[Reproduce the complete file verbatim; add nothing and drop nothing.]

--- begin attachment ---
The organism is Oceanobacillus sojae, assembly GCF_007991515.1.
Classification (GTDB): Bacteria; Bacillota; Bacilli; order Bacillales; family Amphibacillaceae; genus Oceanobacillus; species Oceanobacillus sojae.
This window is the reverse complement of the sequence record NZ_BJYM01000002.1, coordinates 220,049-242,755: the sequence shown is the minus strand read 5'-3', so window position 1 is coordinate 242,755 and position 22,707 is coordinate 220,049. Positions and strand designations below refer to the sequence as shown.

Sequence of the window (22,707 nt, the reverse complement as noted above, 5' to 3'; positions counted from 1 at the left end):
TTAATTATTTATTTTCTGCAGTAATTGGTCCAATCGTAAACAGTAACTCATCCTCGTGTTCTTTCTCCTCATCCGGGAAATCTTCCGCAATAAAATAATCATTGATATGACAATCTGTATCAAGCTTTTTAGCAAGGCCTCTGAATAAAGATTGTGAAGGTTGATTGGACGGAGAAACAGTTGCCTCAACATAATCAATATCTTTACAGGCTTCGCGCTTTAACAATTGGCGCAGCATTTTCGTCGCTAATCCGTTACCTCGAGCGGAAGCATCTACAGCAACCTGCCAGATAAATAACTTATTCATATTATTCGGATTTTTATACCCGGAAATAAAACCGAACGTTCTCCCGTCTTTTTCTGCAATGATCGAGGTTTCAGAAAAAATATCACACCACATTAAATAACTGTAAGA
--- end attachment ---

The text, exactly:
The organism is Oceanobacillus sojae, assembly GCF_007991515.1.
Classification (GTDB): Bacteria; Bacillota; Bacilli; order Bacillales; family Amphibacillaceae; genus Oceanobacillus; species Oceanobacillus sojae.
This window is the reverse complement of the sequence record NZ_BJYM01000002.1, coordinates 220,049-242,755: the sequence shown is the minus strand read 5'-3', so window position 1 is coordinate 242,755 and position 22,707 is coordinate 220,049. Positions and strand designations below refer to the sequence as shown.

Sequence of the window (22,707 nt, the reverse complement as noted above, 5' to 3'; positions counted from 1 at the left end):
TTAATTATTTATTTTCTGCAGTAATTGGTCCAATCGTAAACAGTAACTCATCCTCGTGTTCTTTCTCCTCATCCGGGAAATCTTCCGCAATAAAATAATCATTGATATGACAATCTGTATCAAGCTTTTTAGCAAGGCCTCTGAATAAAGATTGTGAAGGTTGATTGGACGGAGAAACAGTTGCCTCAACATAATCAATATCTTTACAGGCTTCGCGCTTTAACAATTGGCGCAGCATTTTCGTCGCTAATCCGTTACCTCGAGCGGAAGCATCTACAGCAACCTGCCAGATAAATAACTTATTCATATTATTCGGATTTTTATACCCGGAAATAAAACCGAACGTTCTCCCGTCTTTTTCTGCAATGATCGAGGTTTCAGAAAAAATATCACACCACATTAAATAACTGTAAGA